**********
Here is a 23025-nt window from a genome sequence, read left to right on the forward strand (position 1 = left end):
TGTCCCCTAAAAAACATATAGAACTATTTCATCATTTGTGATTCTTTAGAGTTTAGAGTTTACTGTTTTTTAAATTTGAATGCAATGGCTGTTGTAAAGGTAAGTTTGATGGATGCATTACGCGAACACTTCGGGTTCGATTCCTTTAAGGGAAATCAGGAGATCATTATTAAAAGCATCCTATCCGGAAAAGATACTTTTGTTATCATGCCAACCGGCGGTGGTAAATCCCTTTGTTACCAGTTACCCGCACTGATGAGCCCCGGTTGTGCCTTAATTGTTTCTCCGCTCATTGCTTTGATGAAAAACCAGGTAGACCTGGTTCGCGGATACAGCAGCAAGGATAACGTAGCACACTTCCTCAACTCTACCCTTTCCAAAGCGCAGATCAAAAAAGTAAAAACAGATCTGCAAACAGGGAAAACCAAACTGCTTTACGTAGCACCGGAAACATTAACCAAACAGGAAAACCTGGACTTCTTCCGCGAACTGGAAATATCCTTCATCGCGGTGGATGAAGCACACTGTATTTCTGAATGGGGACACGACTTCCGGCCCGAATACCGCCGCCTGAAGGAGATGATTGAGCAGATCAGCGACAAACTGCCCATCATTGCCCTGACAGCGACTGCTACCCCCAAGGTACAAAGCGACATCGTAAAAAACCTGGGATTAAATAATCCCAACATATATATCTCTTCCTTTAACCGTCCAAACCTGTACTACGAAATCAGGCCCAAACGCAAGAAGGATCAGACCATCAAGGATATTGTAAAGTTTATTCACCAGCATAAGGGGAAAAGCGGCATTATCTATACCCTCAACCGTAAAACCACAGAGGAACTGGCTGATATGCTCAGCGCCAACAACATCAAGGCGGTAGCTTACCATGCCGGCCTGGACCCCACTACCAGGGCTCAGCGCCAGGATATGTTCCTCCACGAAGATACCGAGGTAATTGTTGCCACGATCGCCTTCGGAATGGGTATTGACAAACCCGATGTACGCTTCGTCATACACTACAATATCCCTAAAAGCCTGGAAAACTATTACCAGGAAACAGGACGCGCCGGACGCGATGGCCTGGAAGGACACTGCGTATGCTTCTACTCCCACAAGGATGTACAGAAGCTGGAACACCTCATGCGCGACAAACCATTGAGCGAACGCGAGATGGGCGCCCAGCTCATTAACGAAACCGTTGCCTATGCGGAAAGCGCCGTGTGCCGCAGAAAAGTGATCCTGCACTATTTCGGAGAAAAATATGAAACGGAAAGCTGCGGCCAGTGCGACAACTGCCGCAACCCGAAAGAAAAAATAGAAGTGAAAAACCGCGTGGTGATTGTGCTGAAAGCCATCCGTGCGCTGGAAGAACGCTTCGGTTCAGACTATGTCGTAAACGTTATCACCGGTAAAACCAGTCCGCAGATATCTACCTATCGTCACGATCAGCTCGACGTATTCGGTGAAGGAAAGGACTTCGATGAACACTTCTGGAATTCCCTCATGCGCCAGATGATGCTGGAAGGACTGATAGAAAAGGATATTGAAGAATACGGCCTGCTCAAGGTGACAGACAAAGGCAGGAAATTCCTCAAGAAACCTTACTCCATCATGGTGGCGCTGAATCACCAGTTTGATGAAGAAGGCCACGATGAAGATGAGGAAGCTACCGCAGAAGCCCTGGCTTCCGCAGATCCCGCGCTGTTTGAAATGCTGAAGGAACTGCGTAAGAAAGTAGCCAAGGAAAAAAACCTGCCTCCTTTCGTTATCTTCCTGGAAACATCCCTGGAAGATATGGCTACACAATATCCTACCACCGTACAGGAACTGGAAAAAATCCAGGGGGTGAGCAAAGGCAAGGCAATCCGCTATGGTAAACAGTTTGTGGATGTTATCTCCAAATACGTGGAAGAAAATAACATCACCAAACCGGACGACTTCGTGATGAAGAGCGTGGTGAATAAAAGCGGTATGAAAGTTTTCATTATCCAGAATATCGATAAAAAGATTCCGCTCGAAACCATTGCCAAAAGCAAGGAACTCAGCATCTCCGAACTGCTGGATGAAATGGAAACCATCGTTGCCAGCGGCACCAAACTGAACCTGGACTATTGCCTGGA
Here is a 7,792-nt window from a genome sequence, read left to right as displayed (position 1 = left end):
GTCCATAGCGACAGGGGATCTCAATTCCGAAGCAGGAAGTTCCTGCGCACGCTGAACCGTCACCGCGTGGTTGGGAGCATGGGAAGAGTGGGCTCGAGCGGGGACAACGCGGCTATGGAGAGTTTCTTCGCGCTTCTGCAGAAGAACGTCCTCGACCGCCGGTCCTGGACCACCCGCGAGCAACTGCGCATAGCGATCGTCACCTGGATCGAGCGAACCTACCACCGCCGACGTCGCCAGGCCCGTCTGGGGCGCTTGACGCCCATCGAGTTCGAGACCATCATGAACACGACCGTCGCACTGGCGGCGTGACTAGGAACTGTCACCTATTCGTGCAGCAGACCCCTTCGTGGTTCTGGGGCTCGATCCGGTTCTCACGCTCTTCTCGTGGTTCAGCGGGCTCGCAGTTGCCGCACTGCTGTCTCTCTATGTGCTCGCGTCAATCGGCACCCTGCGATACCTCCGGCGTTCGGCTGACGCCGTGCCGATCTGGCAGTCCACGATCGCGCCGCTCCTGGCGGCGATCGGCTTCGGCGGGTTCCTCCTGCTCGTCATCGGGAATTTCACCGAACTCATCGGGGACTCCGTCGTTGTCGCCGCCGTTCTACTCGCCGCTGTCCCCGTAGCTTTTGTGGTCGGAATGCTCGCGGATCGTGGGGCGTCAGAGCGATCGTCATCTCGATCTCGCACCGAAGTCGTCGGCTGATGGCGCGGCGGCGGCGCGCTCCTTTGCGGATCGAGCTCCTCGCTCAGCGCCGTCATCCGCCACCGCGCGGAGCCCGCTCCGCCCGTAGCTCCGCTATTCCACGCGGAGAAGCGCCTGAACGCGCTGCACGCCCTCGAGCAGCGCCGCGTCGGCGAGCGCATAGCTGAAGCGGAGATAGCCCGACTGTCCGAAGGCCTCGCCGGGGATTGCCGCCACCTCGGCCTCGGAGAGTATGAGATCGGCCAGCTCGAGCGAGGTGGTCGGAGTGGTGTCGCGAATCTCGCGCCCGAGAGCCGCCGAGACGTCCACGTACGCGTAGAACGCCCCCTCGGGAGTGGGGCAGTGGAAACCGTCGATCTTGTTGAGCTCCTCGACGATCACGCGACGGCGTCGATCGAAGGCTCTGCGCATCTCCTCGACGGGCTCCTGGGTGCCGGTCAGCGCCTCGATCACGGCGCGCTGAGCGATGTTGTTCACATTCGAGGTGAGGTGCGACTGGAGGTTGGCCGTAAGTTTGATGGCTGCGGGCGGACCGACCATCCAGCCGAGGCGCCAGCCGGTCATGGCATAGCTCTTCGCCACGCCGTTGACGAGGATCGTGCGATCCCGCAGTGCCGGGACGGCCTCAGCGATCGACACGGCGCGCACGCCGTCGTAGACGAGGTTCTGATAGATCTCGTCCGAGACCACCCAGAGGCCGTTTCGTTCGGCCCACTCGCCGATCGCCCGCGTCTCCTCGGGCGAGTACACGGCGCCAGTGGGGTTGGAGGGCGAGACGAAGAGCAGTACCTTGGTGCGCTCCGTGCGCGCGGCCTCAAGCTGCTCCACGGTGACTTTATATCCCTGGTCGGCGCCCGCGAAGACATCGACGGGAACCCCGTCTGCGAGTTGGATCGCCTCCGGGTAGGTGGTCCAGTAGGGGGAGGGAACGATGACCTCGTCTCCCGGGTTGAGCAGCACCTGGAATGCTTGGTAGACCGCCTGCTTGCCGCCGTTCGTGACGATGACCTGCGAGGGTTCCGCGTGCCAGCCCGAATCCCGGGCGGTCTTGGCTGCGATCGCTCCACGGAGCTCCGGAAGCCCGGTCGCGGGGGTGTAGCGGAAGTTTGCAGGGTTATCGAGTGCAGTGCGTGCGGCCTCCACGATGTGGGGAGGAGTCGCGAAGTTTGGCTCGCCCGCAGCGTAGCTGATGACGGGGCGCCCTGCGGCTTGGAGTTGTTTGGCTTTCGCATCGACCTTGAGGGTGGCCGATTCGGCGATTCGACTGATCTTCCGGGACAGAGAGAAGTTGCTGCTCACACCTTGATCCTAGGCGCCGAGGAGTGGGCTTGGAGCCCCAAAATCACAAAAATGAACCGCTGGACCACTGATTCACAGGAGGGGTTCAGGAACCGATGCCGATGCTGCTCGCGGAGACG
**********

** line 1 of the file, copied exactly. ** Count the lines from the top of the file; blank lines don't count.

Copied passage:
Here is a 23025-nt window from a genome sequence, read left to right on the forward strand (position 1 = left end):